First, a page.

Friday ended with a special treat – our ARC cards have arrived. This opens our doors to transportation and communication. At the same time, we hope to begin bike commuting to school. Last week we went to the Giant (bike brand not monster) store to purchase bikes. Giant is manufactured in Taichung so I had hoped for a better deal than what we got but bikes are on the way. Bikes are made a bit on the smaller size for the locals so larger bikes need to be brought in for us.
I guess that does it for the moment. Thanks for the kind words and thoughts as we continue to transition to life in Taiwan. It’s amazing to think that we have only been here for 12 days.
Tuesday, August 10, 2010
Our passports were whisked off a few days ago with the promise of returning attached to an ARC. One week, two weeks, who knows but the sooner the better!
Sunday, August 8, 2010
Life on the 8th floor of an apartment building provides great views of the city. In this northern part of Taichung, most buildings are shorter than ours so between the north and south windows I see much of the city. On top of buildings, stainless steel vessels gleam like rockets polished for takeoff. These shining pots contain water. Reportedly, the source of water for Taichung is pure though somewhere along the pipe to where it flows into my glass it becomes questionable. Is it that the polished stainless steel covers a dark and contaminated inner shell? Or are the pipes laced with a visit to the infirmary. Maybe I'll find out but in the meantime, we are boiling a lot of water before drinking and hoping small doses of the contaminants will toughen up our tolerance.
Thursday, August 5, 2010
American School in Taichung
c/o Frank (and/or) Krista McGowan
21-1 Chu Yuan Lane, Pei-Tun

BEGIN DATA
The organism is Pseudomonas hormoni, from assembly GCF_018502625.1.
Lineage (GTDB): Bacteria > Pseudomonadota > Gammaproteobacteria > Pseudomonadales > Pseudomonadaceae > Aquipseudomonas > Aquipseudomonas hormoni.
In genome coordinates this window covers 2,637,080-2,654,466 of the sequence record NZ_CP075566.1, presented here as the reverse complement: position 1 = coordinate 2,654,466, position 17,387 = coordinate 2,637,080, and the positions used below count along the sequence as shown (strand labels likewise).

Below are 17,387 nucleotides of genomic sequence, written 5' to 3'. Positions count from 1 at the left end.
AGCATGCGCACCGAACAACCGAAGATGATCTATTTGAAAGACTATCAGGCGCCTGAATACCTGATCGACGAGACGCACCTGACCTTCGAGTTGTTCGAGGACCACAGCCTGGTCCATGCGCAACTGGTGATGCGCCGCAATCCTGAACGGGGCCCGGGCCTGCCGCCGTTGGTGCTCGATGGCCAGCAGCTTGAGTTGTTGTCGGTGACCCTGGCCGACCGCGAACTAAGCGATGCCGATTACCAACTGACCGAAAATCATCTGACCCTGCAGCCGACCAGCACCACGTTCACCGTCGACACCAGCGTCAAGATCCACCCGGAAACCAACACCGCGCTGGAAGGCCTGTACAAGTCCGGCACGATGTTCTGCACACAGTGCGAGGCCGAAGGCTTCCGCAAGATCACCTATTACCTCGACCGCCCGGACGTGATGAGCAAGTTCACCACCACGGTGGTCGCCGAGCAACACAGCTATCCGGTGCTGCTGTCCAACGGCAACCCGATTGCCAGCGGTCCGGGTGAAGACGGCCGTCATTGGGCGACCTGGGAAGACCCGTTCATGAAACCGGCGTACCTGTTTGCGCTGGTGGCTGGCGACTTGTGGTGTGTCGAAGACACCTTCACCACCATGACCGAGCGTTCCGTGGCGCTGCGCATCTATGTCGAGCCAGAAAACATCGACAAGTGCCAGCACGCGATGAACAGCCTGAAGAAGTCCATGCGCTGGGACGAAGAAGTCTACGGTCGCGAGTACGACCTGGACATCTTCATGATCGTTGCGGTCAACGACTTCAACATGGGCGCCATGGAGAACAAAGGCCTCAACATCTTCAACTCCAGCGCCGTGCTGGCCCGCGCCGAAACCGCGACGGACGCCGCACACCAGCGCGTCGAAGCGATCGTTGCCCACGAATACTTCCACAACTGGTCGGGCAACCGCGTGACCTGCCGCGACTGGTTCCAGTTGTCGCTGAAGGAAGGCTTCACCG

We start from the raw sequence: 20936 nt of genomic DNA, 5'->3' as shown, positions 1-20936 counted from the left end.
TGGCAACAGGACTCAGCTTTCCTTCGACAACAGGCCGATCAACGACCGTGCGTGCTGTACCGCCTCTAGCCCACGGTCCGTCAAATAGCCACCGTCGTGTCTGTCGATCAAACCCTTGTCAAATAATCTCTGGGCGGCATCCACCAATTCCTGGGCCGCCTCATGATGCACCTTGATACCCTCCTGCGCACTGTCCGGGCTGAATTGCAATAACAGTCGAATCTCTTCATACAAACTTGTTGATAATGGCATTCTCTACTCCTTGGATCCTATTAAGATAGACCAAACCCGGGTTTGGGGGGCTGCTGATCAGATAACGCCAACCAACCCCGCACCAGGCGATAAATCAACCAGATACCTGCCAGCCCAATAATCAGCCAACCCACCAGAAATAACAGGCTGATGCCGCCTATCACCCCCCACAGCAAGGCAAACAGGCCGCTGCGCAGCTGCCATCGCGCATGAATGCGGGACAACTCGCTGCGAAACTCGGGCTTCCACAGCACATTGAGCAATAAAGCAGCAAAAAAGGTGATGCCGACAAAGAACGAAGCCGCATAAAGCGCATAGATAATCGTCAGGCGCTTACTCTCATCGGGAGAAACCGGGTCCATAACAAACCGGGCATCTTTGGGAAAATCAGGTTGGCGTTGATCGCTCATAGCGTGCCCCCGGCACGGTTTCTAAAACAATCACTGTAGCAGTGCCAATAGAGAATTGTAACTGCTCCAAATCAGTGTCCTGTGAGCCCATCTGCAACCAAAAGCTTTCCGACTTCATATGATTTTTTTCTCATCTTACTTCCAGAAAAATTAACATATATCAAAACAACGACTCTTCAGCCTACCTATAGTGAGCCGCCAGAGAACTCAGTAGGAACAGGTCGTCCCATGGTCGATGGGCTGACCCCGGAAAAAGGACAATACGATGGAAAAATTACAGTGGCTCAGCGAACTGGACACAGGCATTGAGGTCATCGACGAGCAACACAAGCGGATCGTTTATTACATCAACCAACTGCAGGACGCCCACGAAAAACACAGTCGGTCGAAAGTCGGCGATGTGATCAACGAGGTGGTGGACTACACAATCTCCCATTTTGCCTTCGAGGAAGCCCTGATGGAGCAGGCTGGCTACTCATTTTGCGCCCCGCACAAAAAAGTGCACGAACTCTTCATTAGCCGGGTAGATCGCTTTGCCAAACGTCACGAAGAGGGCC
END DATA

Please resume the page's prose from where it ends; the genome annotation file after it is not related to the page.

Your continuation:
Taichung, Taiwan 40661
Wednesday, August 4, 2010
This time, the stars aligned themselves and Krista and I entered an apartment vacated by teachers who have moved on. They were quite kind, leaving furniture, kitchen items, place settings and other items (key among these is a french press for Krista as ours broke somewhere in security - the x-ray people were a bit worried with all the shards of glass she was packing).
So, where are we / how are we living? At first glance, Taichung is bigger than I expected though relatively calm. We live in the north/northwestern part of town near the forested hills. Our apartment is spacious - three bedrooms, two bathrooms, a kitchen area and a living space. Several of the rooms have window AC units, which have been greatly appreciated as we adjust to the tropical environment. Our kitchen contains a stove top but no oven - apparently ovens are not a common appliance. The heights are interesting with counter tops being too low for me whereas cabinets are almost too high. Maybe the low set sink is my path out of dish duty...
Monday, August 2, 2010
Our address is:
8F, No. 505 Jyunhe St
Taichung Taiwan 406
The road narrowed and the dense fog limited visibility in all directions, making us feel as if the only ones moving this morning. It was a moment of tranquility, a time to relax into thoughts when the hint of a powerful smell reached my nostrills.
"Do you smell something?" I aked Krista. Of course she did. Her sense of smell is so much more sensitive than mine.
"Yuck, it's like something died. Where is it coming from?"
We rolled down the windows. The smell intensified. Heads out the window, we realized that this smell was internal. "What could it be?"
We pulled over at the next shoulder to see Audrey staring out from her travel kennel, covered in poop. She has to be in the kennel because of space and the upcoming plane trip but this was gross. The walls, her blanket, the top of her head and everything in between was covered. The smell was almost overpowering. What to do? Her eyes begged for some immediate action but that was not possible. There was no water around. The door slowly closed as she likely cursed me for not rescuing. We hopped back into the car, rolled down all the windows and raced towards the closest campground. The beauty of the Redwoods Highway was now a thought of the past as the crisis set in.
Reaching Elk Prairie campgrounds, we found a water nozzle with enough pressure and set to washing Audrey, the kennel and a few bags unlucky enough to be near the kennel windows. Unfortunately, Audrey was sick. A 3:00 am jaunt that morning likely led to a smells-so-good-that-I'm-gonna-eat-it delicacy. As she commenced vomiting we snagged a remaining camp site, called it a recovery day, and hope to see Elk.